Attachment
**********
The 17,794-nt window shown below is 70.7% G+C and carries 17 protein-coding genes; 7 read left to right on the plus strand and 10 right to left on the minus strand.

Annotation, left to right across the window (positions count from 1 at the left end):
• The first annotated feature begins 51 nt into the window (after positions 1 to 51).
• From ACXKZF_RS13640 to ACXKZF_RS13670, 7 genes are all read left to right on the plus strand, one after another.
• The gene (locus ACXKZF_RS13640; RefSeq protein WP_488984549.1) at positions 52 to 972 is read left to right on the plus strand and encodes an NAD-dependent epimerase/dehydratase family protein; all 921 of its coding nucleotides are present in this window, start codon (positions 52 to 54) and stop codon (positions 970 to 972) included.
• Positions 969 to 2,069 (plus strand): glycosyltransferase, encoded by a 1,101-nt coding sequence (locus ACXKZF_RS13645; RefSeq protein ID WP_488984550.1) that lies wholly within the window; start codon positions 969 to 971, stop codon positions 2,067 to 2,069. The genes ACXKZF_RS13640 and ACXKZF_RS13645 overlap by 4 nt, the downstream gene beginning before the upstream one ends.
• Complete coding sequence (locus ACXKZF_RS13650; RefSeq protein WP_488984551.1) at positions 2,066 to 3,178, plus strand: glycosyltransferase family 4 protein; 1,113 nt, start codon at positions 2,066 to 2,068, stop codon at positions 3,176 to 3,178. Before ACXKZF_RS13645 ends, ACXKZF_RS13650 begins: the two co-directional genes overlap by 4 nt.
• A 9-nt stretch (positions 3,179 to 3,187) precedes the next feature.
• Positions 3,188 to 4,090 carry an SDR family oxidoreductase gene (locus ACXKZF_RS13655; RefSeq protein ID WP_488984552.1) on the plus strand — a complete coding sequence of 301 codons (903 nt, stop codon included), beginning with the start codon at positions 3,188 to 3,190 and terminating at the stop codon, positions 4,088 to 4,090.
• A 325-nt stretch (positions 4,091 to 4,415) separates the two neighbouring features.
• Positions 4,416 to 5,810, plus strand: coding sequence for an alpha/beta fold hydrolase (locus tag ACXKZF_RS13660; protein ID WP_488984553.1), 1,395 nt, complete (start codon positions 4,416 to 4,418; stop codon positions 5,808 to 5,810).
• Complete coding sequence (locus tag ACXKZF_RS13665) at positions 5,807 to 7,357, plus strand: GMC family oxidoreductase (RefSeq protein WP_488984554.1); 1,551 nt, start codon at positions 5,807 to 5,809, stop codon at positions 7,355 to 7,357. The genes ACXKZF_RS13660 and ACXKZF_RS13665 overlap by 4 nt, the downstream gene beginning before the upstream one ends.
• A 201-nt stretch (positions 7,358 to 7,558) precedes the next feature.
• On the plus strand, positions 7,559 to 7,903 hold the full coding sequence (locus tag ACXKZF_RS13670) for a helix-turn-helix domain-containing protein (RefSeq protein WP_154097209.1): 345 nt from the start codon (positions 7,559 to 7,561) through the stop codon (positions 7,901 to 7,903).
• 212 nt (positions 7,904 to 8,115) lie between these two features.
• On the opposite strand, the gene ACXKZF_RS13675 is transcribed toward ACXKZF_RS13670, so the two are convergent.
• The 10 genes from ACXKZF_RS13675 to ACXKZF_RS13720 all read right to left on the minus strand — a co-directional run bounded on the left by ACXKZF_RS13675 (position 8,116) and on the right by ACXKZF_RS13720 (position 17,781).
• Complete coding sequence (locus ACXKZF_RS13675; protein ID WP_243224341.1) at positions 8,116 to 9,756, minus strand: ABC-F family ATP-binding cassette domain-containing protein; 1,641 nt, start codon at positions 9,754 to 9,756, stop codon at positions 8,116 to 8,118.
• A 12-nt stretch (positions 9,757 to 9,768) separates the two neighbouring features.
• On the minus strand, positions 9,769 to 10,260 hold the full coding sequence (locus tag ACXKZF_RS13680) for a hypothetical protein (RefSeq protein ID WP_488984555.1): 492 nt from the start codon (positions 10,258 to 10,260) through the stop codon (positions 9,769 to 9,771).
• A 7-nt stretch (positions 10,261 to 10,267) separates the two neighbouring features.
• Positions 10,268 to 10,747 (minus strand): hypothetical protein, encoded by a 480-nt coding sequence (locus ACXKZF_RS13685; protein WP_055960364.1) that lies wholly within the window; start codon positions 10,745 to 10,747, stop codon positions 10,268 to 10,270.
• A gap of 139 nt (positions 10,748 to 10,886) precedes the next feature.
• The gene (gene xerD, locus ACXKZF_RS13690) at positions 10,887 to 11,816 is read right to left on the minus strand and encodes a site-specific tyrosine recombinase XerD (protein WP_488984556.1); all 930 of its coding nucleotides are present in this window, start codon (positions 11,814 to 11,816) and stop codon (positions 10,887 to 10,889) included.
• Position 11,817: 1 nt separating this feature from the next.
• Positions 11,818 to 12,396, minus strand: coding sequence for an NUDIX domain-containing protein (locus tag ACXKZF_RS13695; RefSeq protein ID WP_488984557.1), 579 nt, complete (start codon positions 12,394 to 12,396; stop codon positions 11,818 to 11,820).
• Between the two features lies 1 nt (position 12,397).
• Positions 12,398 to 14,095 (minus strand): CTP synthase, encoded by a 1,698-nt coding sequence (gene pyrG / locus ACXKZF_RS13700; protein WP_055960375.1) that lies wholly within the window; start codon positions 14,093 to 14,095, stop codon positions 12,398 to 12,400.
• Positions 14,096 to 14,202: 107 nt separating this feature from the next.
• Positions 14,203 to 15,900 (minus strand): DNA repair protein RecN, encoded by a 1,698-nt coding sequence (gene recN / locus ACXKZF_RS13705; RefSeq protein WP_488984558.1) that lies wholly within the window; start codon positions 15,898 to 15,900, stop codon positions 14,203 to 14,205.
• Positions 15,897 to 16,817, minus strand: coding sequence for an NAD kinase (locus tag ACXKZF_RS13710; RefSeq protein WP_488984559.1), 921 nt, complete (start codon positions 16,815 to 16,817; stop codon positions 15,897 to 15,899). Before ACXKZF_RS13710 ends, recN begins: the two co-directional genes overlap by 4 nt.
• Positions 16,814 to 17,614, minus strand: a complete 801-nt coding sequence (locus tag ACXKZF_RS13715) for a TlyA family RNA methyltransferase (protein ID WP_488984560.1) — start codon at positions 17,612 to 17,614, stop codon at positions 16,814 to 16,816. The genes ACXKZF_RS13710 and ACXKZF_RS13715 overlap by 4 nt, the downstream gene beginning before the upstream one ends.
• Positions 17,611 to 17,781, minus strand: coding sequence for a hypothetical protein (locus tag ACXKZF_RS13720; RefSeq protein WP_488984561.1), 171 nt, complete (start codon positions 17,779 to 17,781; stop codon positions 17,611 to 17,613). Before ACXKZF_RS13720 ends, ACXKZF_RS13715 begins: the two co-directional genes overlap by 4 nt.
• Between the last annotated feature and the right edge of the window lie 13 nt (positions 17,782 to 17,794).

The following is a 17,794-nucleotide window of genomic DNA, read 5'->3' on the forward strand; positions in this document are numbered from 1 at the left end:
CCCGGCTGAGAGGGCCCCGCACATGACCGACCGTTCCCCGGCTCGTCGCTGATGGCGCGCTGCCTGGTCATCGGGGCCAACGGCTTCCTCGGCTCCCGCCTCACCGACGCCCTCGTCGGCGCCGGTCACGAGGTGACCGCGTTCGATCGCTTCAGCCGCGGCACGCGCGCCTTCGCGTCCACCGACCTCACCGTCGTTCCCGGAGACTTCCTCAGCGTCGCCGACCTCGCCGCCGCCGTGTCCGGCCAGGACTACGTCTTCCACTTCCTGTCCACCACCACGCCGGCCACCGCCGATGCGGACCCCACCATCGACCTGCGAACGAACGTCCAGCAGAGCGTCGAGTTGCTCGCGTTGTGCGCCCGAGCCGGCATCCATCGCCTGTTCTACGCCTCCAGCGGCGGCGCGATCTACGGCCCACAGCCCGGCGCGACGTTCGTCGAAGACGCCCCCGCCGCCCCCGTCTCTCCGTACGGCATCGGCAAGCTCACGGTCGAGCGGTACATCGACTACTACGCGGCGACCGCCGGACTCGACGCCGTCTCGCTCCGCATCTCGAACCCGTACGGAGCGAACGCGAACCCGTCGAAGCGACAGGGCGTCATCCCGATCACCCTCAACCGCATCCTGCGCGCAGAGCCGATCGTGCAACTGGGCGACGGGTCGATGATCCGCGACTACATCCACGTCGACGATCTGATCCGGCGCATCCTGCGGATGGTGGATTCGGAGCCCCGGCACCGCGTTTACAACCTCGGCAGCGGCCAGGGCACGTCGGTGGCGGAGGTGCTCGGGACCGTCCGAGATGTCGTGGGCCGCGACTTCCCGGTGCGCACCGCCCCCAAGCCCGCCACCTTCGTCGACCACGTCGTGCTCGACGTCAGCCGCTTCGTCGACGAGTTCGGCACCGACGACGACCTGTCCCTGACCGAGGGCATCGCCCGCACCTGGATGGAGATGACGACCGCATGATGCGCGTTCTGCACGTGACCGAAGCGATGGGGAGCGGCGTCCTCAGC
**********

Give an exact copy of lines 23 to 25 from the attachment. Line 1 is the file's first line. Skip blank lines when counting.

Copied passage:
• A gap of 139 nt (positions 10,748 to 10,886) precedes the next feature.
• The gene (gene xerD, locus ACXKZF_RS13690) at positions 10,887 to 11,816 is read right to left on the minus strand and encodes a site-specific tyrosine recombinase XerD (protein WP_488984556.1); all 930 of its coding nucleotides are present in this window, start codon (positions 11,814 to 11,816) and stop codon (positions 10,887 to 10,889) included.
• Position 11,817: 1 nt separating this feature from the next.